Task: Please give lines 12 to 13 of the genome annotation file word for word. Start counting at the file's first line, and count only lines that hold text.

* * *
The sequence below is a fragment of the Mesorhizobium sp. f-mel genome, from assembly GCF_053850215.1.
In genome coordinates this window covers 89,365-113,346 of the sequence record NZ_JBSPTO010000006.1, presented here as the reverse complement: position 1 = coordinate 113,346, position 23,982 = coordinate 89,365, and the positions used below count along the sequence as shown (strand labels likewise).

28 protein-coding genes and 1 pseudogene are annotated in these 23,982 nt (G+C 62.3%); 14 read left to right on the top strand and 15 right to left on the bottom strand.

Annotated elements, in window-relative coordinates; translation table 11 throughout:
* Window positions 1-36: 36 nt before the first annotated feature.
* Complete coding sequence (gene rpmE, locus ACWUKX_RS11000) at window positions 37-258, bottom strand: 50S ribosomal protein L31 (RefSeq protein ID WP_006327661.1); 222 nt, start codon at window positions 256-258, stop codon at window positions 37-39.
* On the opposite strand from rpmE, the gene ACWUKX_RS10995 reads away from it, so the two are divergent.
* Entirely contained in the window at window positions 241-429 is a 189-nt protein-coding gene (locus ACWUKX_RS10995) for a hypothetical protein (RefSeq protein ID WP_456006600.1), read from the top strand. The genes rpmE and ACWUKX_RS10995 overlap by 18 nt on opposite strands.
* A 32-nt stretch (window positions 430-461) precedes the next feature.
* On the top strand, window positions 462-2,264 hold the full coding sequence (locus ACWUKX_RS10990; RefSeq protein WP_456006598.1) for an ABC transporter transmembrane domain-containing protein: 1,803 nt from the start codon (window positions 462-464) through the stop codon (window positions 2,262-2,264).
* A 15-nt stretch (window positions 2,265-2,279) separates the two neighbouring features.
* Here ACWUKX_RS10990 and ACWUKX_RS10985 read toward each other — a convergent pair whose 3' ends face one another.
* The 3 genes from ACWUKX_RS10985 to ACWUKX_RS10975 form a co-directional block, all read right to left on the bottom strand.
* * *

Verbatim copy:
* Here ACWUKX_RS10990 and ACWUKX_RS10985 read toward each other — a convergent pair whose 3' ends face one another.
* The 3 genes from ACWUKX_RS10985 to ACWUKX_RS10975 form a co-directional block, all read right to left on the bottom strand.